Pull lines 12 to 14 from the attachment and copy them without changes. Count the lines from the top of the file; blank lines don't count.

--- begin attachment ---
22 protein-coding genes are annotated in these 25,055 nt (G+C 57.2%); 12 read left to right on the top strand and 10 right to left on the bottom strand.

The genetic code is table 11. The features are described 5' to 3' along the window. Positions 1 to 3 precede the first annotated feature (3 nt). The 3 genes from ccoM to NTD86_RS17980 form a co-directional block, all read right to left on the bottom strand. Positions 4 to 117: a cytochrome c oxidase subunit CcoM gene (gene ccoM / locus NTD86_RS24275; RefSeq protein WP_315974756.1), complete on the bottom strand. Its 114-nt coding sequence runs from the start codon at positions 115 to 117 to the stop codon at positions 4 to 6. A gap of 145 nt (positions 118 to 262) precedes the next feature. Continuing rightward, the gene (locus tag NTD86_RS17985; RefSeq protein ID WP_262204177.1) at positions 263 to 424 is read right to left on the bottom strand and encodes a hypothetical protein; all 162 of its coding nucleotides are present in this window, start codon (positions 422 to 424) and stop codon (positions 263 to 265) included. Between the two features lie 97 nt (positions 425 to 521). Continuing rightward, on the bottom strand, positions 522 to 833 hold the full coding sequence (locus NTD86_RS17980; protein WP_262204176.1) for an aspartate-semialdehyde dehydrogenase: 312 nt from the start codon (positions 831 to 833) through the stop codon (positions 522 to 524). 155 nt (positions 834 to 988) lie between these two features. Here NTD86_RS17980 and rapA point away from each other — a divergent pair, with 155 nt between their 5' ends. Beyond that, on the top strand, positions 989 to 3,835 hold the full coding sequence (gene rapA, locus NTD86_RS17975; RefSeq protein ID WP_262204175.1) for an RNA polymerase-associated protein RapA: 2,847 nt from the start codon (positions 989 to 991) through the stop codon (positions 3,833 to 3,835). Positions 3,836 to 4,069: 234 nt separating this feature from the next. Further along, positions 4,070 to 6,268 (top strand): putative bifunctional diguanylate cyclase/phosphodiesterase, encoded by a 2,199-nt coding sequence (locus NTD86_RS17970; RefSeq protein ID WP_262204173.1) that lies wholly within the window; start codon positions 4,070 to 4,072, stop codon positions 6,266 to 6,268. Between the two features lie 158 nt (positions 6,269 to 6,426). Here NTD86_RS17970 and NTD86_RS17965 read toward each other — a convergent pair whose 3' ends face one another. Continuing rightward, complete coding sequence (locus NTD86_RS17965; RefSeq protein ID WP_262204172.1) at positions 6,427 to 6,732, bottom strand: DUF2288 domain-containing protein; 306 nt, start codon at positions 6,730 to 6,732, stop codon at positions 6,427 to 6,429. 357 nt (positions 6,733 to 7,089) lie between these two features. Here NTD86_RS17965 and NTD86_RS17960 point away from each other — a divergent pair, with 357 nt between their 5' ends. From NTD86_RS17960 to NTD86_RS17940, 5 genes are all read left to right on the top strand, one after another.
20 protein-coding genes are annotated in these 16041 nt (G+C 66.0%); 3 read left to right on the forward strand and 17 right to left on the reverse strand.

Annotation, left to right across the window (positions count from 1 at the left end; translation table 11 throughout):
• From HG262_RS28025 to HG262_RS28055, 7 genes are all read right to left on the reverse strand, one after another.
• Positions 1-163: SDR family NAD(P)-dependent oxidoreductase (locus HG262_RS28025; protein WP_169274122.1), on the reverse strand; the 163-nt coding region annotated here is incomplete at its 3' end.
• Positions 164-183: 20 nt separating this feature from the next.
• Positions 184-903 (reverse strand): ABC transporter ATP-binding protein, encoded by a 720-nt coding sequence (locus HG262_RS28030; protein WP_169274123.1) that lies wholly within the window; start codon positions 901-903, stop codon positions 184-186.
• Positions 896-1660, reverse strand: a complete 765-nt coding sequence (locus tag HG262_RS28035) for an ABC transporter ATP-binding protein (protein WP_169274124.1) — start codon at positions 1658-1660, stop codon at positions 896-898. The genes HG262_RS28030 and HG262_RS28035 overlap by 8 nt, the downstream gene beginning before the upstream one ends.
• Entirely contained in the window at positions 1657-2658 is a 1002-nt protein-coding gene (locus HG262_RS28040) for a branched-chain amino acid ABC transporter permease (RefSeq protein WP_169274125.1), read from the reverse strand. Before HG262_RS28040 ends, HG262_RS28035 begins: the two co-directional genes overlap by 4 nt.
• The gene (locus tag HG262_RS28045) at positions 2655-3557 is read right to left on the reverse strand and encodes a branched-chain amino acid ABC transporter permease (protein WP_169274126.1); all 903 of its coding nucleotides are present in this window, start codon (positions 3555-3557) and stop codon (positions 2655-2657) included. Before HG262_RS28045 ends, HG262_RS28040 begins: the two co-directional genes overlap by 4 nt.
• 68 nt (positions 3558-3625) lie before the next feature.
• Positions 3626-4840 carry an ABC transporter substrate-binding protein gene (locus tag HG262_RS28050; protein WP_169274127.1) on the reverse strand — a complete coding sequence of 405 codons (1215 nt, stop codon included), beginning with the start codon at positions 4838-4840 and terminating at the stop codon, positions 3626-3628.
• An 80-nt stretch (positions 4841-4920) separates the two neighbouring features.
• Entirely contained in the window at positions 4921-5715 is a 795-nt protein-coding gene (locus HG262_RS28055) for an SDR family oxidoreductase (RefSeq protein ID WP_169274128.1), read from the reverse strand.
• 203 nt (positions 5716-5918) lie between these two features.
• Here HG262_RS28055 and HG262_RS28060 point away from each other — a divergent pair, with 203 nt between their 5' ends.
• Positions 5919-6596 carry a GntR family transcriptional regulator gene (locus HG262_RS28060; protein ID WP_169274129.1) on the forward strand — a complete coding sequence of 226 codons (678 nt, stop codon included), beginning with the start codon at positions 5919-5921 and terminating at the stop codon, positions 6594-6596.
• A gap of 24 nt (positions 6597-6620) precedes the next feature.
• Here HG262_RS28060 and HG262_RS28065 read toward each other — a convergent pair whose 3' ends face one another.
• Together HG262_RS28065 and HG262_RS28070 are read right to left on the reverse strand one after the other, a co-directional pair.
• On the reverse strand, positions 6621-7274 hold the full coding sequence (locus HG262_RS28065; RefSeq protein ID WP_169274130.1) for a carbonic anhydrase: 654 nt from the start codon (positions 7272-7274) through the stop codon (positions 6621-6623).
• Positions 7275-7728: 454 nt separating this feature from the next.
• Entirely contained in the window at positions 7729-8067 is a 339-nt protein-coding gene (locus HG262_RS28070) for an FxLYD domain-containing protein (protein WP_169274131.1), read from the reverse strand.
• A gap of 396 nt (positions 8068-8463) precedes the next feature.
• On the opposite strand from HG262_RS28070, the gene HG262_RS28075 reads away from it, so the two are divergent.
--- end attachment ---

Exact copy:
• 68 nt (positions 3558-3625) lie before the next feature.
• Positions 3626-4840 carry an ABC transporter substrate-binding protein gene (locus tag HG262_RS28050; protein WP_169274127.1) on the reverse strand — a complete coding sequence of 405 codons (1215 nt, stop codon included), beginning with the start codon at positions 4838-4840 and terminating at the stop codon, positions 3626-3628.
• An 80-nt stretch (positions 4841-4920) separates the two neighbouring features.